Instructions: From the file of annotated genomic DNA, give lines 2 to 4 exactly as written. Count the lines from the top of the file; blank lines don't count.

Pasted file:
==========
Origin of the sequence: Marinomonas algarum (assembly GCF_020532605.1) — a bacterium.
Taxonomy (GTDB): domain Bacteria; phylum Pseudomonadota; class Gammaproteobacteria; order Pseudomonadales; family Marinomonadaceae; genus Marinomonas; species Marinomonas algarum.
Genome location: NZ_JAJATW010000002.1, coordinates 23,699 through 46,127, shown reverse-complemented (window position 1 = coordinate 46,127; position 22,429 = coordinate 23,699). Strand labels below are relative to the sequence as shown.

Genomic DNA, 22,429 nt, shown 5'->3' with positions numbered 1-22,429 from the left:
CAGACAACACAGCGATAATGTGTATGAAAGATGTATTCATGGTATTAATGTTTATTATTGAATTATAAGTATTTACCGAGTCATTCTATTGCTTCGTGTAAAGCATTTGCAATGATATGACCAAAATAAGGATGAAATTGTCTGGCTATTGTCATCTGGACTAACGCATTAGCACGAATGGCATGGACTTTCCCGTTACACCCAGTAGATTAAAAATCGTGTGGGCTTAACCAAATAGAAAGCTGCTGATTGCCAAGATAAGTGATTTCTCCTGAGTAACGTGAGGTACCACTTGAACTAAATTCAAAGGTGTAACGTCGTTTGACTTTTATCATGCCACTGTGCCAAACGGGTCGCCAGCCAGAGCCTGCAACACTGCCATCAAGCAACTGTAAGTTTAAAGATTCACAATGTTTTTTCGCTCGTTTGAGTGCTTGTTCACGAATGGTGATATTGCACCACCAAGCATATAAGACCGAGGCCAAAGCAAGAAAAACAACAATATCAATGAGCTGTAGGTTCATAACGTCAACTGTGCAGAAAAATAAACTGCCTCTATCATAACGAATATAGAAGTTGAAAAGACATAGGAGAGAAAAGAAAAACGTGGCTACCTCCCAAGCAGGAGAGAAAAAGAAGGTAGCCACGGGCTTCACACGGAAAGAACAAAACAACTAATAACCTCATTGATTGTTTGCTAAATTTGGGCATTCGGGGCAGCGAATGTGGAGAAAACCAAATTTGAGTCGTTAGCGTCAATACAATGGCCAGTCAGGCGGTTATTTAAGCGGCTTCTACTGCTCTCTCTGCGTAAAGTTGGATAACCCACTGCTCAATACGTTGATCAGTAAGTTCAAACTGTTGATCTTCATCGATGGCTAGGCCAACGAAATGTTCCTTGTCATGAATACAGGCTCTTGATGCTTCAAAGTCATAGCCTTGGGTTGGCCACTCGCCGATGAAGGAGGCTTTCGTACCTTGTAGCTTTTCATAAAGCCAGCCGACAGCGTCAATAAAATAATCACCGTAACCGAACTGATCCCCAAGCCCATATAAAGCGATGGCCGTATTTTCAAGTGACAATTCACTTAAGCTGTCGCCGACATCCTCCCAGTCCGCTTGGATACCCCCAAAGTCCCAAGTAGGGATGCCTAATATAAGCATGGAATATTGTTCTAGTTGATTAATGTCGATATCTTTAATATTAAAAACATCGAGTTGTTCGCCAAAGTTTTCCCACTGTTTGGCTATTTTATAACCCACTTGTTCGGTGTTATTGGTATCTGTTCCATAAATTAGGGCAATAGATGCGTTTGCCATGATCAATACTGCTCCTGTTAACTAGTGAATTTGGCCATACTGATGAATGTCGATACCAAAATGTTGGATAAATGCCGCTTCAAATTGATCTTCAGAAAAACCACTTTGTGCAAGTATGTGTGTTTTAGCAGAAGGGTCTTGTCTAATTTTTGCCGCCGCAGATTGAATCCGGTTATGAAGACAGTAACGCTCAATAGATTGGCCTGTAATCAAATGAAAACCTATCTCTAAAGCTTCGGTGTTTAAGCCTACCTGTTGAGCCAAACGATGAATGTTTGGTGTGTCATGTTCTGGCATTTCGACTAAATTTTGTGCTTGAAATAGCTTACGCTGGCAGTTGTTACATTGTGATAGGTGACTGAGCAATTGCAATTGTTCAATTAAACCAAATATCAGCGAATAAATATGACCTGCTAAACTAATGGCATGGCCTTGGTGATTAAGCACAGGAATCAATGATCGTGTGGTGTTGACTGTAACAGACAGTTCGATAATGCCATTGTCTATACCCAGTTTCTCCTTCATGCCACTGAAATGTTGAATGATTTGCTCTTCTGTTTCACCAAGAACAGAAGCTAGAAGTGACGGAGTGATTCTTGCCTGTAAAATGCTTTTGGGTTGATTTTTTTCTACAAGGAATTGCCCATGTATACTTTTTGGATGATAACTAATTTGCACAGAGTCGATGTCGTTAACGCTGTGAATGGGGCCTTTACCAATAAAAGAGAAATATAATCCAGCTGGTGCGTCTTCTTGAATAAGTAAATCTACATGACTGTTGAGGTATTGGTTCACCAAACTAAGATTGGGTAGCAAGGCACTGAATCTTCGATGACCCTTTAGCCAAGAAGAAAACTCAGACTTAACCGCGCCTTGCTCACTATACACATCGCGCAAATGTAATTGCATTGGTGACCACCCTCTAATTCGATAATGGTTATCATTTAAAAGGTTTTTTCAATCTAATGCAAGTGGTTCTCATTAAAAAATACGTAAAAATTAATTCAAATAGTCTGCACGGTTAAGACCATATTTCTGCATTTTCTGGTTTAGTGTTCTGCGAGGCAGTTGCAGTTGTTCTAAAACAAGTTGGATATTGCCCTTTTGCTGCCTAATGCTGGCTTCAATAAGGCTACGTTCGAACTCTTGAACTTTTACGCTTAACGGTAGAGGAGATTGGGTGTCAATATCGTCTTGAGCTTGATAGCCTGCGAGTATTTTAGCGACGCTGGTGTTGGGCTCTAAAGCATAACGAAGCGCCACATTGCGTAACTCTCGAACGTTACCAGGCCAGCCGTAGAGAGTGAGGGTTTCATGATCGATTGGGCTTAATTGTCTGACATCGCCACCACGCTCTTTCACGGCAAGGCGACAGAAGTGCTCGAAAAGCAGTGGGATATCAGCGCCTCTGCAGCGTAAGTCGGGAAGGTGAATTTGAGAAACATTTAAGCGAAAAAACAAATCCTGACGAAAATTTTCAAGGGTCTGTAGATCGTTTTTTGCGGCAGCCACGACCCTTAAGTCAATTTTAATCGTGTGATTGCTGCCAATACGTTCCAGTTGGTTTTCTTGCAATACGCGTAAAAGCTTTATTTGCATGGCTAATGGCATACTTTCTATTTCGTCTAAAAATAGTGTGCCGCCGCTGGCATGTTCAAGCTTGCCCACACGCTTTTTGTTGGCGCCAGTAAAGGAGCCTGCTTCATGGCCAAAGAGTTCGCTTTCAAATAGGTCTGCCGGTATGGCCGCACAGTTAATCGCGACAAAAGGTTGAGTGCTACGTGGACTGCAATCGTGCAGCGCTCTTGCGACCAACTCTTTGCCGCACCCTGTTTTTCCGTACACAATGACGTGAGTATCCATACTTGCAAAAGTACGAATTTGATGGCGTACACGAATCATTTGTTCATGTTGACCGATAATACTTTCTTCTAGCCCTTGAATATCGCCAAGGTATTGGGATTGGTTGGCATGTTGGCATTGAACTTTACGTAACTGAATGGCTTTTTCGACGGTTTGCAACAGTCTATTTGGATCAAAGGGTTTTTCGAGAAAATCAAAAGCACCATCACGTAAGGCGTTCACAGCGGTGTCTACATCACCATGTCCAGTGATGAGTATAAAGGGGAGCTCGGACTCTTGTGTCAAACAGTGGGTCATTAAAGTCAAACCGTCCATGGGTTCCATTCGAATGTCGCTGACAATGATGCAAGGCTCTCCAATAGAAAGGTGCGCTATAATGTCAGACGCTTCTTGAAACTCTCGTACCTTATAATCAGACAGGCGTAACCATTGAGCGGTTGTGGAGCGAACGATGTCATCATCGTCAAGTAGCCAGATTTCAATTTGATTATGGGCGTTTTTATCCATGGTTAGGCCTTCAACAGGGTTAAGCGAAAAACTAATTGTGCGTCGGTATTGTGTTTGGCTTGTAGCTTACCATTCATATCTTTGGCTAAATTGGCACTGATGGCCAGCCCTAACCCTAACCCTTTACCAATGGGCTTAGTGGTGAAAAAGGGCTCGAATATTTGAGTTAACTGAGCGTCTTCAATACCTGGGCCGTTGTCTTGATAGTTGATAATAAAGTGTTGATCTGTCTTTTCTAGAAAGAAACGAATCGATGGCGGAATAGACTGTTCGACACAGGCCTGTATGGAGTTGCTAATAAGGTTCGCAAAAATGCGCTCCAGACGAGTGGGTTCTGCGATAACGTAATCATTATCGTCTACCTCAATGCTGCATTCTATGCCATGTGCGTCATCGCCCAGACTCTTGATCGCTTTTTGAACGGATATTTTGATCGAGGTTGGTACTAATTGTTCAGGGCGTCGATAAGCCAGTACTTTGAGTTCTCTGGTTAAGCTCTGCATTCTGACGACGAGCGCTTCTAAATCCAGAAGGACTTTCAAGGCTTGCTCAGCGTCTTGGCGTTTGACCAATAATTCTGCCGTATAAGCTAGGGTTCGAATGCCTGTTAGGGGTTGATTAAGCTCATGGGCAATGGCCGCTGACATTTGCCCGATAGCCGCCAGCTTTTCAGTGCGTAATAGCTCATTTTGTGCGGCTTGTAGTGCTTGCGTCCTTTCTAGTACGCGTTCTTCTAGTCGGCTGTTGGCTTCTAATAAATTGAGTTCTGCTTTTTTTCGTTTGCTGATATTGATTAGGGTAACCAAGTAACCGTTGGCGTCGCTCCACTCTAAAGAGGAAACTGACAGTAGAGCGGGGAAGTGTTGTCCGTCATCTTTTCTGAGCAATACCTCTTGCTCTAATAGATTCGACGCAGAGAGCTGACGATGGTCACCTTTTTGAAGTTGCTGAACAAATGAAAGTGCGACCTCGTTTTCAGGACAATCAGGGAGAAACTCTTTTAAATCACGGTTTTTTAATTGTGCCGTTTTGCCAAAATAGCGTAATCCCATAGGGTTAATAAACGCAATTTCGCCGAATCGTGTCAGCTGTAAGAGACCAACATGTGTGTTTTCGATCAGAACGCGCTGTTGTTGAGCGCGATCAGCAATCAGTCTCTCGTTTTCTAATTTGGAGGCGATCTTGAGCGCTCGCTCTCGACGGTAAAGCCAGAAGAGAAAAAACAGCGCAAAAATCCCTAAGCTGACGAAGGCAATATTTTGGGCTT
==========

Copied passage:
Taxonomy (GTDB): domain Bacteria; phylum Pseudomonadota; class Gammaproteobacteria; order Pseudomonadales; family Marinomonadaceae; genus Marinomonas; species Marinomonas algarum.
Genome location: NZ_JAJATW010000002.1, coordinates 23,699 through 46,127, shown reverse-complemented (window position 1 = coordinate 46,127; position 22,429 = coordinate 23,699). Strand labels below are relative to the sequence as shown.

Genomic DNA, 22,429 nt, shown 5'->3' with positions numbered 1-22,429 from the left: